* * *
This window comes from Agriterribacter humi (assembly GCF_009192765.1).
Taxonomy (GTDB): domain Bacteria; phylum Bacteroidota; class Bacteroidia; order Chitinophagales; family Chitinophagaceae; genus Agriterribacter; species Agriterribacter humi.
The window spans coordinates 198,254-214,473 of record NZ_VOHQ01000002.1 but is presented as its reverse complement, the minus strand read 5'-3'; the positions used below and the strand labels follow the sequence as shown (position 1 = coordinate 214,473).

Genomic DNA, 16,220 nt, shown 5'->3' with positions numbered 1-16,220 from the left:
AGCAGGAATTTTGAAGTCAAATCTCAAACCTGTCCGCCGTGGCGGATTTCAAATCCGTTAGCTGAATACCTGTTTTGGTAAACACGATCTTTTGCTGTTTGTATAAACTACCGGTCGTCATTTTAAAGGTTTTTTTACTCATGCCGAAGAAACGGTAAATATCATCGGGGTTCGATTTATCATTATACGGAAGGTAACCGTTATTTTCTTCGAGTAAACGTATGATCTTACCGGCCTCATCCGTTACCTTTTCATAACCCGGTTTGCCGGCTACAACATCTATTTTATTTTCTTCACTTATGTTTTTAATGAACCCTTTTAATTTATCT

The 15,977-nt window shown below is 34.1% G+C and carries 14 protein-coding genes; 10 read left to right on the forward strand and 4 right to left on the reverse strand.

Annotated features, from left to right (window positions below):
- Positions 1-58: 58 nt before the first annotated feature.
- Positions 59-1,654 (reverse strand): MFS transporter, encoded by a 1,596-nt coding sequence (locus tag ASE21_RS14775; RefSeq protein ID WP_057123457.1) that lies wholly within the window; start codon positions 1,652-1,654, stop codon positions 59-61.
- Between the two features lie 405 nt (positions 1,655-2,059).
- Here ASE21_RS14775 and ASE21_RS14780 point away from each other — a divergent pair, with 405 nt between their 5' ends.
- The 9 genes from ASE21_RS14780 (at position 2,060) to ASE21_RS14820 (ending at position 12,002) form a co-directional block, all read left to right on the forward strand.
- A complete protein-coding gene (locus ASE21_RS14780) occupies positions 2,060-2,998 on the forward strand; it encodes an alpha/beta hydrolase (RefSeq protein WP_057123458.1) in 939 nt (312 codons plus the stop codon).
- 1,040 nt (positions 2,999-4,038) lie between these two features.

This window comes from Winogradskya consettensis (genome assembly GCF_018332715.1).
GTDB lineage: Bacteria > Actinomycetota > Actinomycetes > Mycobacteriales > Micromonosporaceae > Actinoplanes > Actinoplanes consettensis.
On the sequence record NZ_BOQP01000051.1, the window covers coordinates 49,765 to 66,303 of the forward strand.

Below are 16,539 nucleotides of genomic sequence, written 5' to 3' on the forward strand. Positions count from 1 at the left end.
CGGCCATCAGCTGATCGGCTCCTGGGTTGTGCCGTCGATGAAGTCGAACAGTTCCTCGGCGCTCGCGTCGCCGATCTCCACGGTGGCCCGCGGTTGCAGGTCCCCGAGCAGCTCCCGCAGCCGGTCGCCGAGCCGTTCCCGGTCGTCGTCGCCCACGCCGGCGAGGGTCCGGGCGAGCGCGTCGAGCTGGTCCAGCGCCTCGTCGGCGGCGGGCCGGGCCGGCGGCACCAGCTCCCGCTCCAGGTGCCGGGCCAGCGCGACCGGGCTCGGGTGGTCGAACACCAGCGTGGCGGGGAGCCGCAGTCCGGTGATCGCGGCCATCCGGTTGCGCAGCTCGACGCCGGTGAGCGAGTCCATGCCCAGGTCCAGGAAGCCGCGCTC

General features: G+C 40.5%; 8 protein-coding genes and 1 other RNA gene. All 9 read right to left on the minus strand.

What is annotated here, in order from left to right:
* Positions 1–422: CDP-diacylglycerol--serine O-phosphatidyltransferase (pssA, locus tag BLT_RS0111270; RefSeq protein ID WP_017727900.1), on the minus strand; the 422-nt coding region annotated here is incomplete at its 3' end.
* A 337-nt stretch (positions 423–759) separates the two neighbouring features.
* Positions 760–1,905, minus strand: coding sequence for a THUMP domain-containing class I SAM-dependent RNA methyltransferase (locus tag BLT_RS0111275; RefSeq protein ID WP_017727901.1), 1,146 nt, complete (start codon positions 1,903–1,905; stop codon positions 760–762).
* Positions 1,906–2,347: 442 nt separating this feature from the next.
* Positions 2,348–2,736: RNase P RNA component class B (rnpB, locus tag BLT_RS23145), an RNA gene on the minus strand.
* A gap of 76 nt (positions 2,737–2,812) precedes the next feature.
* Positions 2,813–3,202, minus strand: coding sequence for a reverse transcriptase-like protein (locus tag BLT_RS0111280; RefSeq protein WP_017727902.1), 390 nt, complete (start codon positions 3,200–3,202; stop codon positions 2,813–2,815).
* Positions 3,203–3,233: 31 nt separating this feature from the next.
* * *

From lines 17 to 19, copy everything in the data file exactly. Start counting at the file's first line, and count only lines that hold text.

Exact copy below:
On the sequence record NZ_BOQP01000051.1, the window covers coordinates 49,765 to 66,303 of the forward strand.

Below are 16,539 nucleotides of genomic sequence, written 5' to 3' on the forward strand. Positions count from 1 at the left end.
CGGCCATCAGCTGATCGGCTCCTGGGTTGTGCCGTCGATGAAGTCGAACAGTTCCTCGGCGCTCGCGTCGCCGATCTCCACGGTGGCCCGCGGTTGCAGGTCCCCGAGCAGCTCCCGCAGCCGGTCGCCGAGCCGTTCCCGGTCGTCGTCGCCCACGCCGGCGAGGGTCCGGGCGAGCGCGTCGAGCTGGTCCAGCGCCTCGTCGGCGGCGGGCCGGGCCGGCGGCACCAGCTCCCGCTCCAGGTGCCGGGCCAGCGCGACCGGGCTCGGGTGGTCGAACACCAGCGTGGCGGGGAGCCGCAGTCCGGTGATCGCGGCCATCCGGTTGCGCAGCTCGACGCCGGTGAGCGAGTCCATGCCCAGGTCCAGGAAGCCGCGCTC